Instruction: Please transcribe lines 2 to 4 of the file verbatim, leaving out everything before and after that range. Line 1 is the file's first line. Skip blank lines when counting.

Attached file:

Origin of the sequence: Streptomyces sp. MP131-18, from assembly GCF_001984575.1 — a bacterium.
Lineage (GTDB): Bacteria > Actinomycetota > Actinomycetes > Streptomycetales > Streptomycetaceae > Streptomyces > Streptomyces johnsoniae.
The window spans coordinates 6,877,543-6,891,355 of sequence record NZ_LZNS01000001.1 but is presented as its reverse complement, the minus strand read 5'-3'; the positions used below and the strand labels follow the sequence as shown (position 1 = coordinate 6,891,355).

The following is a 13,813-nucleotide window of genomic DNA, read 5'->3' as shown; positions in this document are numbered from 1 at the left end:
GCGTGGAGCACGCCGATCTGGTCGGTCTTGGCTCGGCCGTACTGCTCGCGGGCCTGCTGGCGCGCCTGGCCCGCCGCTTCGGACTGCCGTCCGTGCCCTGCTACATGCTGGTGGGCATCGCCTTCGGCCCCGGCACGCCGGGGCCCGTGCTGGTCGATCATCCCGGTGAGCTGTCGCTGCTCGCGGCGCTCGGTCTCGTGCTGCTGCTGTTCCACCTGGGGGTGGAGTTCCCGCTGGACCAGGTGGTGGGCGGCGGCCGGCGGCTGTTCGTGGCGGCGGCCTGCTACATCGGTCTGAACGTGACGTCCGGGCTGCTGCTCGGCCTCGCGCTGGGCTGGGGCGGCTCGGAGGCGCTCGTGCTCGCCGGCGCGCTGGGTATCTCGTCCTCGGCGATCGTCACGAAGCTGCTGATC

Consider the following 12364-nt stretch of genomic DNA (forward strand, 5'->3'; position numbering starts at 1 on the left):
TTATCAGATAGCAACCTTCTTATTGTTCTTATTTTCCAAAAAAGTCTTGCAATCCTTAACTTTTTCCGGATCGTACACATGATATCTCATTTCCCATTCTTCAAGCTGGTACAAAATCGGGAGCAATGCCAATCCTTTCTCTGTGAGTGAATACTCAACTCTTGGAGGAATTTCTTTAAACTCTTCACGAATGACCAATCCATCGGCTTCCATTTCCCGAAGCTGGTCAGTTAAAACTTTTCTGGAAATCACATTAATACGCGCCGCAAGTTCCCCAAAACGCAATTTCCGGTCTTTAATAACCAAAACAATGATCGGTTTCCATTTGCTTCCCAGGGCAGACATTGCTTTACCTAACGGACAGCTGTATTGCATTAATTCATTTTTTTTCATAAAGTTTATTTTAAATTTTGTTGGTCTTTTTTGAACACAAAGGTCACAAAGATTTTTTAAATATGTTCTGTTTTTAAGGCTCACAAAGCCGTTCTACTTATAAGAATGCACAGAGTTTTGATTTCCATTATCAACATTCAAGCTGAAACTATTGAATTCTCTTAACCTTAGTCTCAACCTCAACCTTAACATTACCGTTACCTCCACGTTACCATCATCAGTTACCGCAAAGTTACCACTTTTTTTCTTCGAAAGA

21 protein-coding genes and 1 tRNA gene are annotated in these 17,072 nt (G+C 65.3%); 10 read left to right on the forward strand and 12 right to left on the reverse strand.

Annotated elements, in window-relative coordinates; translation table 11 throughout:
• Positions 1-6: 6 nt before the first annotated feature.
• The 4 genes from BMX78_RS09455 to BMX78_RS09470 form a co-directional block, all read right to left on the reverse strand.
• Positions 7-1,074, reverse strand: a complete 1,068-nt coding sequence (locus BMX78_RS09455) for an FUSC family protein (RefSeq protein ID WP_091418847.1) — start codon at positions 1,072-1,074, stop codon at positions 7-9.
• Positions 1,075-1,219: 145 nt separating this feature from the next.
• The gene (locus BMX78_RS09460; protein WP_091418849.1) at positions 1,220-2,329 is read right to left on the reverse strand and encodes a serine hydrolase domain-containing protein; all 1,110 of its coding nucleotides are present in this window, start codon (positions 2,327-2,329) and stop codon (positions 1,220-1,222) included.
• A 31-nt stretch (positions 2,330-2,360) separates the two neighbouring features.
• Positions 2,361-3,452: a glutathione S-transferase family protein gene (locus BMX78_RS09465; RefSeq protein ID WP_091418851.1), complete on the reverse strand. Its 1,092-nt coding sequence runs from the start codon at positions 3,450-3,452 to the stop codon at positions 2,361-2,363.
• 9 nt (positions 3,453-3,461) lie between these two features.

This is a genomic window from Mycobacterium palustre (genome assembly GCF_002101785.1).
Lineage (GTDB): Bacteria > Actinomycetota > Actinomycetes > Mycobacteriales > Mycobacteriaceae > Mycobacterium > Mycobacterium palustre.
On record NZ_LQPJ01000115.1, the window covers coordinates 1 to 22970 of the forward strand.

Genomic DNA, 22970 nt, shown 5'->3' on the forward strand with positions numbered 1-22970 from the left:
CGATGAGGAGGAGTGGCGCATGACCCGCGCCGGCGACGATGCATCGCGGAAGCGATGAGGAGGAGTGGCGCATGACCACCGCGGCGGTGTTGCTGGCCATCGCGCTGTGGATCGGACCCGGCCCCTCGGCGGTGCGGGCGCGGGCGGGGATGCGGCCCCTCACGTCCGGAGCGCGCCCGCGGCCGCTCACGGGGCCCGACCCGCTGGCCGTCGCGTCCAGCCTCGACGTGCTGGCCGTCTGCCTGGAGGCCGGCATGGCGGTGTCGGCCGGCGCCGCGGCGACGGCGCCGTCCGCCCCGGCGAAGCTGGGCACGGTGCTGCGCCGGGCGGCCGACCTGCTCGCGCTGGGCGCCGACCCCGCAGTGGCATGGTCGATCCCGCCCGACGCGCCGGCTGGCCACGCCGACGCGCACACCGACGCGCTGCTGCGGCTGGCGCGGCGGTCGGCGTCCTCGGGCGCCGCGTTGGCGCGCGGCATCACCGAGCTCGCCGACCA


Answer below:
Lineage (GTDB): Bacteria > Actinomycetota > Actinomycetes > Streptomycetales > Streptomycetaceae > Streptomyces > Streptomyces johnsoniae.
The window spans coordinates 6,877,543-6,891,355 of sequence record NZ_LZNS01000001.1 but is presented as its reverse complement, the minus strand read 5'-3'; the positions used below and the strand labels follow the sequence as shown (position 1 = coordinate 6,891,355).

The following is a 13,813-nucleotide window of genomic DNA, read 5'->3' as shown; positions in this document are numbered from 1 at the left end: